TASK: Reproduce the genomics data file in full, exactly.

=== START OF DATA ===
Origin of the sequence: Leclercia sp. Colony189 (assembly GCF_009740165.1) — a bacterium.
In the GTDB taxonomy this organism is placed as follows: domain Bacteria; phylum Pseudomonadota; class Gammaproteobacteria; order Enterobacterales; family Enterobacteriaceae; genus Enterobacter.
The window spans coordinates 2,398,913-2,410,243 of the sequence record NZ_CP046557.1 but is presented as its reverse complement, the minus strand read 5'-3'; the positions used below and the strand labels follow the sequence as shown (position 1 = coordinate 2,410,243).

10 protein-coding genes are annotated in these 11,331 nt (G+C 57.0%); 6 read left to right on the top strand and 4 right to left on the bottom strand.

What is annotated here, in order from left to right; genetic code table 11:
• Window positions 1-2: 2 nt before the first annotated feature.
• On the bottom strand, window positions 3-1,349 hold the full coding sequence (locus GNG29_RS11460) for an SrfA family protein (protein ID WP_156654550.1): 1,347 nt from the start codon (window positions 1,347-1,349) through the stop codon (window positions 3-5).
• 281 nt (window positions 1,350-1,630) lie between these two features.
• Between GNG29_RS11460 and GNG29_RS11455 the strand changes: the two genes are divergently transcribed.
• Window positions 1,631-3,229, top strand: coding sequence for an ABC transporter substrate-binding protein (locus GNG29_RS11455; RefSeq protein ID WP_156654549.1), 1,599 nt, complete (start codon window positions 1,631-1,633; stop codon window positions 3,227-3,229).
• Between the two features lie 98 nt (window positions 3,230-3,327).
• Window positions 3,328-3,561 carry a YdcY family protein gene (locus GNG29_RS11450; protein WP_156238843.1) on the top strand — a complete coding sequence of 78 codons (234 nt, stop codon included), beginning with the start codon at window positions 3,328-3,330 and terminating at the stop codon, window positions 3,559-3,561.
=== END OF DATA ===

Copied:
Origin of the sequence: Leclercia sp. Colony189 (assembly GCF_009740165.1) — a bacterium.
In the GTDB taxonomy this organism is placed as follows: domain Bacteria; phylum Pseudomonadota; class Gammaproteobacteria; order Enterobacterales; family Enterobacteriaceae; genus Enterobacter.
The window spans coordinates 2,398,913-2,410,243 of the sequence record NZ_CP046557.1 but is presented as its reverse complement, the minus strand read 5'-3'; the positions used below and the strand labels follow the sequence as shown (position 1 = coordinate 2,410,243).

10 protein-coding genes are annotated in these 11,331 nt (G+C 57.0%); 6 read left to right on the top strand and 4 right to left on the bottom strand.

What is annotated here, in order from left to right; genetic code table 11:
• Window positions 1-2: 2 nt before the first annotated feature.
• On the bottom strand, window positions 3-1,349 hold the full coding sequence (locus GNG29_RS11460) for an SrfA family protein (protein ID WP_156654550.1): 1,347 nt from the start codon (window positions 1,347-1,349) through the stop codon (window positions 3-5).
• 281 nt (window positions 1,350-1,630) lie between these two features.
• Between GNG29_RS11460 and GNG29_RS11455 the strand changes: the two genes are divergently transcribed.
• Window positions 1,631-3,229, top strand: coding sequence for an ABC transporter substrate-binding protein (locus GNG29_RS11455; RefSeq protein ID WP_156654549.1), 1,599 nt, complete (start codon window positions 1,631-1,633; stop codon window positions 3,227-3,229).
• Between the two features lie 98 nt (window positions 3,230-3,327).
• Window positions 3,328-3,561 carry a YdcY family protein gene (locus GNG29_RS11450; protein WP_156238843.1) on the top strand — a complete coding sequence of 78 codons (234 nt, stop codon included), beginning with the start codon at window positions 3,328-3,330 and terminating at the stop codon, window positions 3,559-3,561.